Facebook’s policies for moderating or deleting hate speech were exposed Wednesday in an in-depth investigation by ProPublica. The article begins by laying out a scenario that is common on Facebook.
Earlier this month, Clay Higgins, a U.S. congressman wrote a Facebook post in which he called for the murder of “radicalized” Muslims, saying that they should all be identified and killed. His post never got deleted, despite the fact that Facebook workers scour the social network to remove offensive speech.
However, in May, Boston poet and Black Lives Matter activist Didi Delgado wrote a post claiming that “all white people are racist.” Facebook removed that post, and the account was disabled for seven days as a result. The investigation looks at how and why certain people’s posts are protected in the social network, and others aren’t.
Facebook’s policies protect ‘white men’ from ‘black children’ and ‘female drivers’
One of the most unsettling parts of how Facebook moderators are trained is illustrated in a quiz slide that the social network uses to train workers. The slide asks, “Which of the below subsets do we protect?” The options are female drivers, black children, and white men (this answer shows a picture of the Backstreet Boys). The correct answer to this question, according to Facebook policies, is white men.
The policies, according to ProPublica, allow moderators to delete hate speech against white men because they fall under a “protected category” while the other two picks in the quiz fall under a “subset category,” which means that attacks are allowed against them.
Facebook’s algorithm is designed to defend all genders and races equally. However, the rules are “incorporating this color-blindness idea which is not in the spirit of why we have equal protection,” said Danielle Citron, a law professor at the University of Maryland. However, Facebook says its goal is to apply consistent standards worldwide.
“The policies do not always lead to perfect outcomes,” said Monika Bickert, head of global policy management at Facebook, according to ProPublica. “That is the reality of having policies that apply to a global community where people around the world are going to have very different ideas about what is OK to share.”
Facebook recently pledged to increase their army of censors to 7,500 up from 4,500, after a media backlash following a video posting of murder. While it may be the most far-reaching global censorship operation in history, there’s a catch: the company does not disclose the rules it uses to determine what content is allowed and what needs to be deleted. In this subject, Bickert noted that Facebook is not perfect every time.
The company admits it has taken down posts by mistake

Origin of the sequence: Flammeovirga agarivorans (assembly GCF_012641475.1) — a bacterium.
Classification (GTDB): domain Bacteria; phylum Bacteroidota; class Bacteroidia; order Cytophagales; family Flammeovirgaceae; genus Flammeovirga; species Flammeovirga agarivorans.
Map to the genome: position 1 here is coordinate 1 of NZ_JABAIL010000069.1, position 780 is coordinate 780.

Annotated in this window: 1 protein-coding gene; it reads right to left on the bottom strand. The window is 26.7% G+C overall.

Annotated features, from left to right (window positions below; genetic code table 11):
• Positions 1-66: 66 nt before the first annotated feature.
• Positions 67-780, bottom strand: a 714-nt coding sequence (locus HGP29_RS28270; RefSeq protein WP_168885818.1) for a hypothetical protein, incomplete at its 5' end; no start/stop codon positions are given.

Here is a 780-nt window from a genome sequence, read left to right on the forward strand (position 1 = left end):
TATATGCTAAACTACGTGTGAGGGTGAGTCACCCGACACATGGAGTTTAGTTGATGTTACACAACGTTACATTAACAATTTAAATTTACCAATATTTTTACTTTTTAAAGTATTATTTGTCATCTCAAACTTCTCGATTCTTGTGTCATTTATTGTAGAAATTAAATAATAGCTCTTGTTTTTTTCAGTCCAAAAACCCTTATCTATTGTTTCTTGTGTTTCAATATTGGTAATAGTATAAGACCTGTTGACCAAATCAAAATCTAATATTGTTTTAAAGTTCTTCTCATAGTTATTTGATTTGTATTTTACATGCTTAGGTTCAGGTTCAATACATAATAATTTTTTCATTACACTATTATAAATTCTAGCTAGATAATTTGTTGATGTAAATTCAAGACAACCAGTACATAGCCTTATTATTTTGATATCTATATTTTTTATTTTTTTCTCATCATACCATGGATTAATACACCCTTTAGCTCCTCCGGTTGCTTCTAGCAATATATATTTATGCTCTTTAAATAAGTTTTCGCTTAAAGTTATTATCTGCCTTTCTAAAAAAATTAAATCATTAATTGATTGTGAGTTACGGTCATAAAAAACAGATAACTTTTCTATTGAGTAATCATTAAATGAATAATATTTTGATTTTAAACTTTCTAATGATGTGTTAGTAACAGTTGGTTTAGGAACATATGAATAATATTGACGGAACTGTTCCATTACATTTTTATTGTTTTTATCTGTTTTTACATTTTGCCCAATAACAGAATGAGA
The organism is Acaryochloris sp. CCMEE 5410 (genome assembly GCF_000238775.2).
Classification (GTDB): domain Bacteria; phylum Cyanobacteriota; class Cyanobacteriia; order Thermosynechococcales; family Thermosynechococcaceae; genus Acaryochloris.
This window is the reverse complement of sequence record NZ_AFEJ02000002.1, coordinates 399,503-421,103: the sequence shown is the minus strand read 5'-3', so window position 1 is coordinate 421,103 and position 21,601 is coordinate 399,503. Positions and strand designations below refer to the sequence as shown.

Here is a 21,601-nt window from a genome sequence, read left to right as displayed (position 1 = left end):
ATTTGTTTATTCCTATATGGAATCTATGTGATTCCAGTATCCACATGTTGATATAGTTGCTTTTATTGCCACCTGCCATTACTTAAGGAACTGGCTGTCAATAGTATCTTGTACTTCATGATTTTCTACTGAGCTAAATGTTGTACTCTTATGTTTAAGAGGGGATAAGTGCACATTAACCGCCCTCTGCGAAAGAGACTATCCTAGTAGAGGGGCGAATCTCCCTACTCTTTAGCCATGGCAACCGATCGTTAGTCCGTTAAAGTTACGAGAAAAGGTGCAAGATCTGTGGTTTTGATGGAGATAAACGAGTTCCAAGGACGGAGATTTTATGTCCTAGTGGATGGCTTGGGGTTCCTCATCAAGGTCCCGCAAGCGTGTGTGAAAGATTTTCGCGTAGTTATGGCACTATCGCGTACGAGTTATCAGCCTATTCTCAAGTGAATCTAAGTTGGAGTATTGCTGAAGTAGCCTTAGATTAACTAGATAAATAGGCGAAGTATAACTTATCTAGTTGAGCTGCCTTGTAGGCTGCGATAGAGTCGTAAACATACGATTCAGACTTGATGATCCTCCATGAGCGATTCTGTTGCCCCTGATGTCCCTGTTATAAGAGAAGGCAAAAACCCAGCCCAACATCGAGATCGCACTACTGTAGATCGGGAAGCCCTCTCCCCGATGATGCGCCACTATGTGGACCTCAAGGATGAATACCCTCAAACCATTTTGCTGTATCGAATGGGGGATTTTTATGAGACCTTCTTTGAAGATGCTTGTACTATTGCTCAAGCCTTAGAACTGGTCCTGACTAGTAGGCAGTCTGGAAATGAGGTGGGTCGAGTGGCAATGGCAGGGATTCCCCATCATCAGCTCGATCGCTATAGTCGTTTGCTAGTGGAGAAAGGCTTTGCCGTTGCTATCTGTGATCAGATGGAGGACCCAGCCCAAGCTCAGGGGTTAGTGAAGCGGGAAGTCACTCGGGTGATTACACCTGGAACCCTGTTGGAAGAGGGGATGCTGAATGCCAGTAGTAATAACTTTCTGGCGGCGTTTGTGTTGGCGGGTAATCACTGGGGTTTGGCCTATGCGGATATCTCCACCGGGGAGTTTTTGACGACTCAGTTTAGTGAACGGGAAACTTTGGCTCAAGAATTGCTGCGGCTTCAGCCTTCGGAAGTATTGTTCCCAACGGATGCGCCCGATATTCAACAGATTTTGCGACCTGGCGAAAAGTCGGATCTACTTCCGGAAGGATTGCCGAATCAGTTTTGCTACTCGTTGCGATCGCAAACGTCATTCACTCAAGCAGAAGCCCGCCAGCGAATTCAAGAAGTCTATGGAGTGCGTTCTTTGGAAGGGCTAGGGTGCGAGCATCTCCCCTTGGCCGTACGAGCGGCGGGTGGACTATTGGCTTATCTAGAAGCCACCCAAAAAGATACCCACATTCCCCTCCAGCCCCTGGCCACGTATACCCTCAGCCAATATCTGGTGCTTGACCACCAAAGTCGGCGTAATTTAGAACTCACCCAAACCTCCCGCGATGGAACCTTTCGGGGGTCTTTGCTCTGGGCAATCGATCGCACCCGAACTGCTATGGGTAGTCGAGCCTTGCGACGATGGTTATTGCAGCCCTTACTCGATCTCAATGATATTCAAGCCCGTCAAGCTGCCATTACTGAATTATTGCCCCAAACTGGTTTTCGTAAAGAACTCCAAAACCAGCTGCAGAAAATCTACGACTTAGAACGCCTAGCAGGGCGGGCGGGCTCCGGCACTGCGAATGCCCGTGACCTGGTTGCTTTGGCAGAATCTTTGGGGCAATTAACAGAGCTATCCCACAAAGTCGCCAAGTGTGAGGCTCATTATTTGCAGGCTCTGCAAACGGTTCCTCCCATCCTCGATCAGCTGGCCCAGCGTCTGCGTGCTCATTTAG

Facebook also posted a long explanation of how it locates and removes hate speech on the social network, or why they might fail to do so sometimes. The post details the difficulties of defining hate speech on such a large community, how Facebook teaches AI to handle its nuances, and how it separates intentional hate speech from posts that describe hate speech to critique it.
In the statement, called “Hard Questions: Hate Speech,” the company describes scenarios that could alert automated tools, such as insulting terms that communities have flagged, and it also explains that there have been cases in which Facebook takes down a post by mistake.
For example, last year Shaun King –an African-American activist- posted hate mail he had received that included foul slurs, and Facebook took it down by mistake, as they did not recognize at first that it was shared to condemn the attack.
“When we were alerted to the mistake, we restored the post and apologized,” said Facebook VP in Public Policy, Richard Allan, in the statement. “Still, we know that these kinds of mistakes are deeply upsetting for the people involved and cut against the grain of everything we are trying to achieve at Facebook.”
Facebook relies heavily on users to flag hate speech
The company, founded by Mark Zuckerberg, stressed its continued commitment to improving on matters related to hate speech. Allen explains that technology can’t identify and solve these problems all the time, so they also rely on the community to detect and report potential hate speech.
“Managing a global community in this manner has never been done before, and we know we have a lot more work to do,” reads Facebook’s statement. “We are committed to improving – not just when it comes to individual posts, but how we approach discussing and explaining our choices and policies entirely.”
The company needs to come up with a method to handle its nearly 2 billion users. Facebook has reported receiving around 66,000 hate mail posts every week.